Mumbai: An urban health data centre with basic histories of people, density-based planning while redeveloping slums, rental housing for migrants, and television, radio and podcasts for digital education.
These are some of the policy interventions that 25 experts, including former civil servants, across sectors such as health, transport, housing, education and economy, have suggested to aid Mumbai’s recovery, one of the cities worst affected by Covid-19.
The suggestions have been compiled in a 32-page report titled ‘Resurrecting Mumbai,’ which was submitted to the Maharashtra government earlier this month.
“Those of us who work in the policy space know there are a lot of gaps in our policy issues and Covid has actually exposed its underbelly,” said Sayli Udas-Mankikar, one of the three conveners of the exercise.
Mankikar, a former journalist and senior fellow at the Observer Research Foundation, added, “It is not an effort to criticise the government, but to supplement its efforts. We have already submitted it to the state government and will soon be given the opportunity to present it to the chief minister.”
The panel of experts focused on five areas that require policy changes — health, education, transport, housing and economy.
The experts who contributed to the report include former bureaucrats Jayant Banthia, Gautam Chatterjee and Malini Shankar, economists Dr Abhay Pethe and Kanika Pasricha, urban planning experts P.K. Das, Neera Adarkar and Shirish Patel, as well as serving government officials such as Mumbai Metro Rail Corporation Executive Director R. Ramanna and Mumbai civic body’s Chief Education Officer Mahesh Palkar, among others.
Mumbai has recorded 1,42,099 Covid-positive cases as of Friday, including 1,217 new cases. The city, which is adding over a thousand patients to its Covid tally every day, is currently under a partial lockdown.
‘Health data centre, disaster protocol for pandemics’
The experts’ report has suggested setting up an urban health data centre, comprising the basic health data of citizens, an online record of their health histories, especially for those with peculiar illnesses that need constant medical attention, even during emergencies.
“Primary health posts lack adequate medical data and information about the profile of inhabitants in unauthorised colonies, making contact tracking and tracking people with comorbidities difficult. It was also difficult for the more vulnerable sections like pregnant women, senior citizens, the physically and mentally challenged and those with special health needs,” said the report, a copy of which is with ThePrint.
The panel of experts has also recommended a clear division of duties between the civic body, state and the Centre — with the civic body managing only primary healthcare, state managing secondary healthcare and the central government taking charge of the tertiary and specialised healthcare.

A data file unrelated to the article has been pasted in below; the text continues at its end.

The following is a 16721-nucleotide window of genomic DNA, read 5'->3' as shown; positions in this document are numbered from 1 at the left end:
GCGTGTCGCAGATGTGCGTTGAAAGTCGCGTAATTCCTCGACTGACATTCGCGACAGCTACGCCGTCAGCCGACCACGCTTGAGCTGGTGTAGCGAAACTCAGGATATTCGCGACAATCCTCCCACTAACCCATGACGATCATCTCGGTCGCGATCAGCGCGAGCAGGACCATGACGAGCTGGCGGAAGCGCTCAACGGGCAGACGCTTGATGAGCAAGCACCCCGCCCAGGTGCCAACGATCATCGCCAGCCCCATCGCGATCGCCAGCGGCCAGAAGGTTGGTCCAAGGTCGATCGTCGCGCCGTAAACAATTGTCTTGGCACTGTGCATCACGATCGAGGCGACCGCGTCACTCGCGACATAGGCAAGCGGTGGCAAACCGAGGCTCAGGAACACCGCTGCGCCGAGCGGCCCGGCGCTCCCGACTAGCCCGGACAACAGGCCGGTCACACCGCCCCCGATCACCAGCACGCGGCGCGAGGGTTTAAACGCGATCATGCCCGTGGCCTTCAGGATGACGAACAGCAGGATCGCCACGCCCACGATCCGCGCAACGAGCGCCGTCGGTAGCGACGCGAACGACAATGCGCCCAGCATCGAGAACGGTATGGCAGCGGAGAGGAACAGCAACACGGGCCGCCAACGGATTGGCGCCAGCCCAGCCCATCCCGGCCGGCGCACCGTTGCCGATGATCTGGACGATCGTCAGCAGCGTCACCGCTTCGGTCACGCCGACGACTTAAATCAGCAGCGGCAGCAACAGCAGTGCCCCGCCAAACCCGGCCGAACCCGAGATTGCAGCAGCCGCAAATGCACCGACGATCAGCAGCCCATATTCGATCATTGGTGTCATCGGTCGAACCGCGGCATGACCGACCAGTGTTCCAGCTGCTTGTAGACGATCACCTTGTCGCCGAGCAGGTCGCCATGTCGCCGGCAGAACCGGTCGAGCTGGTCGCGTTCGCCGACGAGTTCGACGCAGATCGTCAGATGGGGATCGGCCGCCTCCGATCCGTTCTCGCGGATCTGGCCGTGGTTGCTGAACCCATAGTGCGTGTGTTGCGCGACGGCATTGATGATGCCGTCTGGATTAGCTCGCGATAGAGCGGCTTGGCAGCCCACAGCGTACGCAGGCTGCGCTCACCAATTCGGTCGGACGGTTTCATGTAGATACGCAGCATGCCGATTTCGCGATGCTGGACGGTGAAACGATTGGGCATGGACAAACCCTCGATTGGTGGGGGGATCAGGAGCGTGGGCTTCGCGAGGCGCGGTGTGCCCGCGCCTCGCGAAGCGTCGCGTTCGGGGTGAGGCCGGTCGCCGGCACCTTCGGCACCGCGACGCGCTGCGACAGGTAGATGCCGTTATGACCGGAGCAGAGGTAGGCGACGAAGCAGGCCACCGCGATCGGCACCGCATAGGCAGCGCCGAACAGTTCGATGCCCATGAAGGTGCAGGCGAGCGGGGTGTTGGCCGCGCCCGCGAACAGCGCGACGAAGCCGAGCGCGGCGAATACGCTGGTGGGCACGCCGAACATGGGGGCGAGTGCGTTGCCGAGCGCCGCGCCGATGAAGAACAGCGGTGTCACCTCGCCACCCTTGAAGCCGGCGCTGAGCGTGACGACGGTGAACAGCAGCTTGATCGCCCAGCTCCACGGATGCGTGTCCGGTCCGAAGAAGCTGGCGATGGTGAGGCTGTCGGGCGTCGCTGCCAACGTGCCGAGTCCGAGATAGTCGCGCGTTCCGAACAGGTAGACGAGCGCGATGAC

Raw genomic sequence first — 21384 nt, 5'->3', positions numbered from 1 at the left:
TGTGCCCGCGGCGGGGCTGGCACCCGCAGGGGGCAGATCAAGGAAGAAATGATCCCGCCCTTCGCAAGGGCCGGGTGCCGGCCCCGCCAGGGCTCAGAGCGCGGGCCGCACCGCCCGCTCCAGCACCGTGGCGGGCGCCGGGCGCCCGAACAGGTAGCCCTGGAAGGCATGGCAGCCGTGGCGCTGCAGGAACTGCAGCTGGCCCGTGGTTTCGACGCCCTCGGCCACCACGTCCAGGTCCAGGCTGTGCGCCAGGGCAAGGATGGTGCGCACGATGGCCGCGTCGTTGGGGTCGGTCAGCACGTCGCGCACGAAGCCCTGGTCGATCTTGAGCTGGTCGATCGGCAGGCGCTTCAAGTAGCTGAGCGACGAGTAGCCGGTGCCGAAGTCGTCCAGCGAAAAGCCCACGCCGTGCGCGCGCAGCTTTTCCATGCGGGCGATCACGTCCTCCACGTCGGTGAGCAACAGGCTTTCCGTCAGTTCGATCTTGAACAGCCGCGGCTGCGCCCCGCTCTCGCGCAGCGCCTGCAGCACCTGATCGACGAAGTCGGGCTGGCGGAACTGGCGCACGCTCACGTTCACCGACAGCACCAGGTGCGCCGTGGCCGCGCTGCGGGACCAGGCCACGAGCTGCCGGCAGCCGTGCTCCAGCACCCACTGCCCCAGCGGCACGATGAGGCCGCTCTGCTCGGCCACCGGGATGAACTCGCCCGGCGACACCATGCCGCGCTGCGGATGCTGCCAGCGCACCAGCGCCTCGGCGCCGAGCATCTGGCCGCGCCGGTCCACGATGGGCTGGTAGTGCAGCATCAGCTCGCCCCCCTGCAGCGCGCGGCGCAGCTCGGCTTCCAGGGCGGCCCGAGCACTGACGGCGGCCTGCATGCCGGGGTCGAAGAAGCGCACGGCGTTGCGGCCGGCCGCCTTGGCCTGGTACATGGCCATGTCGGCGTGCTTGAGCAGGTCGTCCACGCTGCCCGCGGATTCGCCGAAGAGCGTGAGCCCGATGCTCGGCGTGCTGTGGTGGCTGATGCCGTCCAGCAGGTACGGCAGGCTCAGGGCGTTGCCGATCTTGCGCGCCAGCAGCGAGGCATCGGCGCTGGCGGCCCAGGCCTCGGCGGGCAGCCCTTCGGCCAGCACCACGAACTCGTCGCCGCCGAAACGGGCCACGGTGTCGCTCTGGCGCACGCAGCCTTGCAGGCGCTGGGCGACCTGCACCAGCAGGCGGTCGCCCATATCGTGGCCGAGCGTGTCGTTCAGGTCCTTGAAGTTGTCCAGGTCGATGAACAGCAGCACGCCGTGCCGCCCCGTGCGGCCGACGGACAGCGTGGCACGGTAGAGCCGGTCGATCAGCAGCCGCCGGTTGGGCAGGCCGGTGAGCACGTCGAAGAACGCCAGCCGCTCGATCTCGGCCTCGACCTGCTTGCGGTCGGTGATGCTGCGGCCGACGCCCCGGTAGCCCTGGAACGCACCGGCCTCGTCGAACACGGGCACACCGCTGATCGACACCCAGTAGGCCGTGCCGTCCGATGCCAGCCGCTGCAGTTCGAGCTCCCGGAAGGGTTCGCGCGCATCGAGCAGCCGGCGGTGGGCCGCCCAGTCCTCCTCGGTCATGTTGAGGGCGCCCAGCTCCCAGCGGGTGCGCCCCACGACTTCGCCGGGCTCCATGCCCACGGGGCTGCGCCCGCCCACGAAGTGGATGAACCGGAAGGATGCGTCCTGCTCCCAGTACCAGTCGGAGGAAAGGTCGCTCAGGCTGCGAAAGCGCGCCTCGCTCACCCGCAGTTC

There also needs to be a proper referral system in place with primary healthcare centres referring patients to bigger hospitals. Slum outreach centres for healthcare too need to be strengthened and made more accessible, and there needs to be a healthcare protocol in disaster management, including a public-private hospital circuit that gets activated during emergencies.
“In the initial months, it was seen that the hospitals were overburdened during the pandemic and there was shortage of key equipment like ventilators. Primary healthcare posts played a minuscule role … There was a particular distress with non-Covid patients needing dialysis/chemotherapy with illnesses that need continuous hospital visits,” the report stated.
In the report, the panel of experts has also noted that only 13 per cent of the Brihanmumbai Municipal Corporation budget is set aside for healthcare, and most of it for administration and maintenance. This needs to be increased, especially for primary healthcare centres.
School classes in smaller neighbourhood-level groups
With the medium of education having undergone a drastic change due to the pandemic, the panel of experts has recommended a slew of measures to make digital education easier and as widespread as possible.
The experts have recommended pressing tools such as television, radio and podcasts into service, breaking classrooms down into smaller common neighbourhood-level groups as well as capacity building and mental health sessions for teachers to help them cope with the new method of teaching.
The suggestions also called for roping in non-government volunteers to understand the issues in digital learning in slums and to check digital learning material sent to children on WhatsApp.
“Instead of children going to school, the schools can come to children if the government insists that large residential complexes have a pre-primary, primary level school too. Or, there can be smaller ward-level schools,” said Prachi Merchant, senior urban planner, who has worked with the BMC and is one of the three conveners of the report.
“We generally need to rethink the concept of learning, longer term. For example, why can’t 10th and 12th standard exams be made available for students four times a year,” she added.
Besides health and education, the experts have also recommended revamping the way slums are developed, working more on density-based planning, providing low-cost rental housing for migrant labour on government lands, subsidies and tax breaks for the small and medium enterprises, and a revamp of the labour department.
The experts have also suggested strengthening Mumbai’s public bus service, and emphasising on more public transport with social distancing norms.